Cortney BloomerCarson City Health and Human Services

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February 27, 2013
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Get Healthy: Don’t use antibiotics unless needed

This column appears in the Nevada Appeal Wednesday health pages. It addresses topics related to the health of our community.This is the time of year when many people come down with coughs, sneezes, runny noses and sore throats. It’s also the time of year when many people head to their doctor’s office or the urgent care clamoring for antibiotics. What many people do not realize is that many upper respiratory infections, colds, and some ear infections are caused by viruses, not bacteria. Antibiotics are useless against viruses, so taking these medications will not make you feel better and can lead to antibiotic resistance.Antibiotic resistance happens when bacteria — germs — change so that the antibiotic medications used to treat bacterial infections are no longer effective. When medications are used inappropriately to treat an infection caused by a virus, it can lead to antibiotic resistance. If this happens, then the medications are no longer useful when they are really needed.The Centers for Disease Control and Prevention cites developing antibiotic resistance as one of the world’s most pressing public health threats. Resistant bacterial infections are tougher to treat than infections for which antibiotics are effective. Some infections, such as multi-drug-resistant tuberculosis and MRSA, can lead to prolonged hospital stays and can require many months of treatment to clear the infection.You can help prevent antibiotics resistance. Do not demand antibiotics when a doctor says they are not needed, and avoid taking an antibiotic for a viral infection such as a cold or most sore throats. Also, never take medications that were prescribed for someone else. The antibiotic might not be right for your illness, and taking the wrong medicine might delay correct treatment and allow bacteria to increase.If your doctor prescribes an antibiotic for bacterial infection, make sure you take the medication completely and as directed. Do not skip doses, and do not save any of the antibiotics for the next time you or your child gets sick.If we all use medication responsibly, we can ensure that we will have effective treatments against bacterial infections for years to come.For more information about Health Department services, check out our website at or “like” us on Facebook at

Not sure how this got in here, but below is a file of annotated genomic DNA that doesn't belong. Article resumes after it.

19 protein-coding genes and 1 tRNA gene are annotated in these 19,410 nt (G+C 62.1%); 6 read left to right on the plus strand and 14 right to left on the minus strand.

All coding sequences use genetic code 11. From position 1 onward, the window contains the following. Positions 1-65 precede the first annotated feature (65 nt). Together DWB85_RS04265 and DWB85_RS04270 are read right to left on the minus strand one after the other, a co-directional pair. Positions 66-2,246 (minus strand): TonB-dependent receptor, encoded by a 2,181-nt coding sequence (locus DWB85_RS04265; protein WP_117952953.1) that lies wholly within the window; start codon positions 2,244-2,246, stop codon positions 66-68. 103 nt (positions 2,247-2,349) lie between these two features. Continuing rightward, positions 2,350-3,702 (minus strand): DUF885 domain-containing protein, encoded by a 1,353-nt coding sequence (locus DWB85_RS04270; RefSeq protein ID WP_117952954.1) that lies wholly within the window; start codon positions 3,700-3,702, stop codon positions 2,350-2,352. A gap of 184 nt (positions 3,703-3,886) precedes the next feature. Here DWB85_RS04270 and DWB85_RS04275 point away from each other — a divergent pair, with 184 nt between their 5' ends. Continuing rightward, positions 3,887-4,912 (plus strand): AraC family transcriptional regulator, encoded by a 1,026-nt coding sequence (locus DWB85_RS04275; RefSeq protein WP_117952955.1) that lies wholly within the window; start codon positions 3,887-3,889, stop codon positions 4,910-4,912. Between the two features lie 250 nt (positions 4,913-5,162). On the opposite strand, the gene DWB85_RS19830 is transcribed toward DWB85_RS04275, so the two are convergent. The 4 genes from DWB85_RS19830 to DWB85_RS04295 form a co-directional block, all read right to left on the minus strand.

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The Nevada Appeal Updated Feb 27, 2013 02:38AM Published Feb 27, 2013 02:38AM Copyright 2013 The Nevada Appeal. All rights reserved. This material may not be published, broadcast, rewritten or redistributed.